Client Alert: When Are Expenses Funded By A PPP Loan Eligible For Deduction?
The CARES Act & PPP
The Internal Revenue Service (the "IRS"), along with the U.S. Department of the Treasury, recently released further guidance clarifying when expenses funded by an unforgiven Paycheck Protection Program ("PPP") loan are eligible for deduction.
By way of background, Sections 1102 and 1106 of the Coronavirus Aid, Relief, and Economic Security Act (the "CARES Act") established the PPP as a new loan program administered by the U.S. Small Business Association. Pursuant to Section 1106 of the CARES Act, a PPP loan may be forgiven based on certain eligible expenses (e.g., payroll costs, rent payments, etc.) paid or incurred during the specified covered period. To many taxpayers’ dismay, in May of this year, the IRS released Notice 2020-32 which stipulated that no deduction is allowed for an eligible expense that is otherwise deductible if the payment of the expense results in forgiveness of a PPP loan. The rationale behind such position is that allowing for such deductions would result in a double tax benefit. The IRS’s stance on this issue caused confusion amongst both businesses and tax professionals as it appeared inconsistent with Congressional intent given that amounts forgiven would be tax-free.
- Updated IRS Guidance On The PPP & Employee Retention Credit (May 12, 2020)
- COVID-19 Tax Developments (March 29, 2020)
Revenue Ruling 2020-27
Revenue Ruling 2020-27, issued on November 18, 2020, further confirms the IRS’s position on this matter and clarifies that if a taxpayer has a “reasonable expectation” that its PPP loan will be forgiven in the future, expenses related to and funded by the loan are not deductible. This is true irrespective of whether the taxpayer has applied for loan forgiveness or not.
The Revenue Ruling provides two examples to illustrate this principle. In the first situation, the taxpayer, a PPP loan recipient, paid certain eligible expenses and in November 2020 applied to its PPP lender for forgiveness on the basis of such eligible expenses. The taxpayer satisfied all requirements under the CARES Act for forgiveness. The lender does not inform the taxpayer as to whether the loan will be forgiven prior to the end of the year. In contrast, in the second situation, a taxpayer does not apply for loan forgiveness prior to the end of 2020, but taking into account its payment of eligible expenses it too satisfied all other requirements for forgiveness. The taxpayer in this second situation expects to apply to its lender for forgiveness at some point in 2021. The IRS concluded that the taxpayer in each situation has a reasonable expectation of reimbursement through loan forgiveness and therefore, deductions related to the payment of such eligible expenses are not permitted.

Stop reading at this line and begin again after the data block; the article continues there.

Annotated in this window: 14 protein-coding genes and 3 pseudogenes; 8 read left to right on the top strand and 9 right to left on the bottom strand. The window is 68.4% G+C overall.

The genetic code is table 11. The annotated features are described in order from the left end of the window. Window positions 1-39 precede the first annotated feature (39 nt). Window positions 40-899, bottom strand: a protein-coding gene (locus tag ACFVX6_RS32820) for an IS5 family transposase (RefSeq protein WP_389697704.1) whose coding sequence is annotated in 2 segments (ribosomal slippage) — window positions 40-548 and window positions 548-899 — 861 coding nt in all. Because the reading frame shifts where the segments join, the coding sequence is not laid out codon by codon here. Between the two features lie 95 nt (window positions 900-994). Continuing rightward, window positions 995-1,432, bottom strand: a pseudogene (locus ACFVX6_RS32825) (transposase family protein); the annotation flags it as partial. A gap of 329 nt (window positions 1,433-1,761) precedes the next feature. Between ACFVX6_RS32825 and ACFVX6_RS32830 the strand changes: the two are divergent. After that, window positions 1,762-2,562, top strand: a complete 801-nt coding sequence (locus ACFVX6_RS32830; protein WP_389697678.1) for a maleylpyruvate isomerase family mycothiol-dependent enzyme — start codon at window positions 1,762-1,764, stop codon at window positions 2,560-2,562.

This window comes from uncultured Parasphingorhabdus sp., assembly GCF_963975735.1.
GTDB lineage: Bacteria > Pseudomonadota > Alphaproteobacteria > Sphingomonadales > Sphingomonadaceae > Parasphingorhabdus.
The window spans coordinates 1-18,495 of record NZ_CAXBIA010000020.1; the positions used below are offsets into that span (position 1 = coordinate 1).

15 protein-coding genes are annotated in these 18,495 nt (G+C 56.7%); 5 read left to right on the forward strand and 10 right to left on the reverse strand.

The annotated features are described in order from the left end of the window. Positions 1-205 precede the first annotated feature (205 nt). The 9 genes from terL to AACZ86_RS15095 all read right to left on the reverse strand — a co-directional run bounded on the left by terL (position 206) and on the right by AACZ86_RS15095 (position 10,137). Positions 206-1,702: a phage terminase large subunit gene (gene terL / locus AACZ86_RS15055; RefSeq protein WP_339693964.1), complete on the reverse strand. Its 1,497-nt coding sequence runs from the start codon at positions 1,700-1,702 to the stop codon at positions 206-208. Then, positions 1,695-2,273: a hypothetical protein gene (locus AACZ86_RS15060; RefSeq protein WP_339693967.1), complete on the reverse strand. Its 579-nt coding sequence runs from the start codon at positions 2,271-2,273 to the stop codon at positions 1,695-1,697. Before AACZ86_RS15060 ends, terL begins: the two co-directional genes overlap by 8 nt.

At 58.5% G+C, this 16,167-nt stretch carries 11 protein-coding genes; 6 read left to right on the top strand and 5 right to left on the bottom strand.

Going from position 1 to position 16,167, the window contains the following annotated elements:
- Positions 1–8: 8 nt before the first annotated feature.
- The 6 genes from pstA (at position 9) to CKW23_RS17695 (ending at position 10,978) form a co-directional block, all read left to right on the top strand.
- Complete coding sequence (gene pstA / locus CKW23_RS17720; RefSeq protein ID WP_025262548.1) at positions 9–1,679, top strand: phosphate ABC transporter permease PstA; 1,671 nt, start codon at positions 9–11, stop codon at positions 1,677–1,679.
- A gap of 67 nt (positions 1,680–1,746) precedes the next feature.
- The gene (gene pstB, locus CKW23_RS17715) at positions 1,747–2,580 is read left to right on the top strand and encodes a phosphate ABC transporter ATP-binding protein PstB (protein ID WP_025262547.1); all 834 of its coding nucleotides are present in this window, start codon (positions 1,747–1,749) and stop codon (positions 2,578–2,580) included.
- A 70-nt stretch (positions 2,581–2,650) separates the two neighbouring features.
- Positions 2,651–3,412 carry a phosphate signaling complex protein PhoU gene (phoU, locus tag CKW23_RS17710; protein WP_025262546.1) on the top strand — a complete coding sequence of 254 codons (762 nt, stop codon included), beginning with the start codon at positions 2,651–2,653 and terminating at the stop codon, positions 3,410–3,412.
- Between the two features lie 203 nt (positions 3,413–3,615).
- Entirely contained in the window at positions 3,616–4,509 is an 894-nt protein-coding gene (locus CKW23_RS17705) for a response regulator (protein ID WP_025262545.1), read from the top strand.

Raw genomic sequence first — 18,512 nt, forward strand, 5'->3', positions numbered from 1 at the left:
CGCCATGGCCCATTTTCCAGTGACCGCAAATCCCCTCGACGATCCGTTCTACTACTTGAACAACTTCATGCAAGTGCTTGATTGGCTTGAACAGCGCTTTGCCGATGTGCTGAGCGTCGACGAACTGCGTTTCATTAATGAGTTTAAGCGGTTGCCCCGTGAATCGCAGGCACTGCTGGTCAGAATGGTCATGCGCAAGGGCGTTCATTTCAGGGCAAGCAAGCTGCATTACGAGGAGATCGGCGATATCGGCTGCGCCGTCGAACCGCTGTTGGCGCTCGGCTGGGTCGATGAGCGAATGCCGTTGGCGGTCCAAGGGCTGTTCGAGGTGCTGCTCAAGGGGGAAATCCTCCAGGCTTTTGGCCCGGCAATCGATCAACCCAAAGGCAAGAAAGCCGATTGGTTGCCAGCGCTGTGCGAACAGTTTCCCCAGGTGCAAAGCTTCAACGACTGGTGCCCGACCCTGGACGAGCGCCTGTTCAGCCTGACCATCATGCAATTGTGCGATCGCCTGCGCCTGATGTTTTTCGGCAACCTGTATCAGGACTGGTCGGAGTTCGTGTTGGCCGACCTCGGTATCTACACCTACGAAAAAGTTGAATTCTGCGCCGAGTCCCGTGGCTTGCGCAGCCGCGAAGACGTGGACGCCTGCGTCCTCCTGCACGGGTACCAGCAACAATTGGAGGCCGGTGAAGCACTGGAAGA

Revenue Procedure 2020-51
Revenue Procedure 2020-51, issued on November 19, 2020, provides a safe harbor allowing a taxpayer to claim a deduction in the taxpayer’s tax year beginning or ending in 2020 (“2020 tax year”) for certain otherwise deductible eligible expenses if the following conditions are met:
- The eligible expenses are paid or incurred during the 2020 tax year;
- The taxpayer receives a loan guaranteed under the PPP which, at the end of the taxpayer’s 2020 tax year, the taxpayer expects to be forgiven in a year after the 2020 tax year (a “subsequent tax year”); and
- In a subsequent tax year, the taxpayer’s request for forgiveness of the PPP loan is denied (either in whole or in part), or the taxpayer decides never to request forgiveness of the PPP loan.
The Revenue Procedure provides that eligible taxpayers (as described in the Revenue Procedure) satisfying the above requirements may deduct non-deducted eligible expenses on: (a) the taxpayer’s timely filed (including extensions) original income tax return or information return for the 2020 tax year; (b) an amended return or an administrative adjustment request for the 2020 tax year; or (c) in the case of a subsequent tax year, the taxpayer’s timely filed (including extensions) original income tax return or information return. Alternatively, eligible taxpayers may deduct the non-deducted eligible expenses in the year that the loan forgiveness is denied under general tax principles (assuming it does not otherwise elect to use the safe harbor under (a) or (b)).
Rev. Proc. 2020-51 also sets forth the safe harbor requirements and procedures, including the requirement for the taxpayer to attach a statement to the return in which the taxpayer deducts non-deducted eligible expense titled "Revenue Procedure 2020-51 Statement” and the details to be provided under such statement.
We recommend reviewing the following pandemic-related business and legal considerations we have been discussing with our clients:
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Contact us with any questions. We are here to assist you with evaluating when expenses funded by unforgiven PPP loans are eligible for deduction and other tax-related issues pertaining to your organization.